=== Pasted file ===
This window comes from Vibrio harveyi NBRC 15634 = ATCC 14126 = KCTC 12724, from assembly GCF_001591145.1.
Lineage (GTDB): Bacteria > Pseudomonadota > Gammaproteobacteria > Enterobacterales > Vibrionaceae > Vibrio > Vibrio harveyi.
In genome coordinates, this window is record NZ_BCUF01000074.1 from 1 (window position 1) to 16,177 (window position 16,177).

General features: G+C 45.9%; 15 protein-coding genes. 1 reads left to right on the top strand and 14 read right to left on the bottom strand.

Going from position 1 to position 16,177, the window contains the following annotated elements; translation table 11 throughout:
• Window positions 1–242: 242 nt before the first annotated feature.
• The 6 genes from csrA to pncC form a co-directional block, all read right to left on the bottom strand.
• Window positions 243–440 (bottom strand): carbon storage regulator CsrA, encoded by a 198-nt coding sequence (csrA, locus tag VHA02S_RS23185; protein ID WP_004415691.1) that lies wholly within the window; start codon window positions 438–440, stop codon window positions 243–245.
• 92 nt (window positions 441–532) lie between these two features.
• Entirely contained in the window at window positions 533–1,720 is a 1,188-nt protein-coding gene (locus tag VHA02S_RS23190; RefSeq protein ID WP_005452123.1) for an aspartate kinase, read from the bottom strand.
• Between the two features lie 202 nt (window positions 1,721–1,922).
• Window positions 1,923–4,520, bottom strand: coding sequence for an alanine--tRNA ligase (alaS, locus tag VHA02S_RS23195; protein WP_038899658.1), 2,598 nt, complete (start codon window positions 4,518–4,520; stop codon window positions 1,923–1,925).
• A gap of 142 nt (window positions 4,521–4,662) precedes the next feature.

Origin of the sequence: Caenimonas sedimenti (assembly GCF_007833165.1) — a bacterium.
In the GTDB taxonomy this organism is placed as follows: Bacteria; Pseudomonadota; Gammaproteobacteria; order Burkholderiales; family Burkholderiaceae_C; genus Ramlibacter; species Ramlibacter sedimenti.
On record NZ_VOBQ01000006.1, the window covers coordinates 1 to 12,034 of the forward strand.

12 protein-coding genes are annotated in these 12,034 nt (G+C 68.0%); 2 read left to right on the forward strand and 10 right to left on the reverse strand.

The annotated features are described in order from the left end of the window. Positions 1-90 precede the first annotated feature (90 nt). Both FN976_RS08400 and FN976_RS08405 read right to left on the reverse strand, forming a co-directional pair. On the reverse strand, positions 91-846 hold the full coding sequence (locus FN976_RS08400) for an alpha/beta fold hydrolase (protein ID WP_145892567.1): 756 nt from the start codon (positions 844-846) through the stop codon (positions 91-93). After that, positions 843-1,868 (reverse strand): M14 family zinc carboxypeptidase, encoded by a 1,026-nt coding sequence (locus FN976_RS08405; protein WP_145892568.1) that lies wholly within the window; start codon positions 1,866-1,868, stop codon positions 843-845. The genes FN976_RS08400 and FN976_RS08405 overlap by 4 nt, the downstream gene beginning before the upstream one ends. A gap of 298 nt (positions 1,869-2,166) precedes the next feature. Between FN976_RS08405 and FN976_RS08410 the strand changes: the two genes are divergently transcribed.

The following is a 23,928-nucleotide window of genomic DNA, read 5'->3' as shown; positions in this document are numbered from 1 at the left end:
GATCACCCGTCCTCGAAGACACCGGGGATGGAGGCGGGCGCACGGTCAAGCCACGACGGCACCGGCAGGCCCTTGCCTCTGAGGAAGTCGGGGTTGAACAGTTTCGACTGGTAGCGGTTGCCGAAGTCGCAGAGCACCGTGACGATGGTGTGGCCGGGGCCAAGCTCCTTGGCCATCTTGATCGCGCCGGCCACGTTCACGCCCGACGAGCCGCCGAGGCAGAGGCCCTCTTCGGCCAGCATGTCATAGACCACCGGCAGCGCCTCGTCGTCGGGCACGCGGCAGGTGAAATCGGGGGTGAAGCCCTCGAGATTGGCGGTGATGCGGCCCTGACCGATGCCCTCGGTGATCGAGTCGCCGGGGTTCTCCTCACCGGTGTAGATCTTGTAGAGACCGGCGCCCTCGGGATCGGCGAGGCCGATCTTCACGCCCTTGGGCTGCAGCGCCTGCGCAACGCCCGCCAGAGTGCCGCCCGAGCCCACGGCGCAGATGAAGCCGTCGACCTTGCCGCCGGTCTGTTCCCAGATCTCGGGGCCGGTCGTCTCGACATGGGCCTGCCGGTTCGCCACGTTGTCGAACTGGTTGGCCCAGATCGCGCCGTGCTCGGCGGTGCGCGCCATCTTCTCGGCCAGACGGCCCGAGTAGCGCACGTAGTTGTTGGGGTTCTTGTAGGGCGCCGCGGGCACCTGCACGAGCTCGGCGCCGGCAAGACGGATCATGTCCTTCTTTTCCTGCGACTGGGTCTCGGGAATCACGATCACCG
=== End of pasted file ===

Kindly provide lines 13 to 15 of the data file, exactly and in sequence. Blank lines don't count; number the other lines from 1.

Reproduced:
• A gap of 142 nt (window positions 4,521–4,662) precedes the next feature.

Origin of the sequence: Caenimonas sedimenti (assembly GCF_007833165.1) — a bacterium.
In the GTDB taxonomy this organism is placed as follows: Bacteria; Pseudomonadota; Gammaproteobacteria; order Burkholderiales; family Burkholderiaceae_C; genus Ramlibacter; species Ramlibacter sedimenti.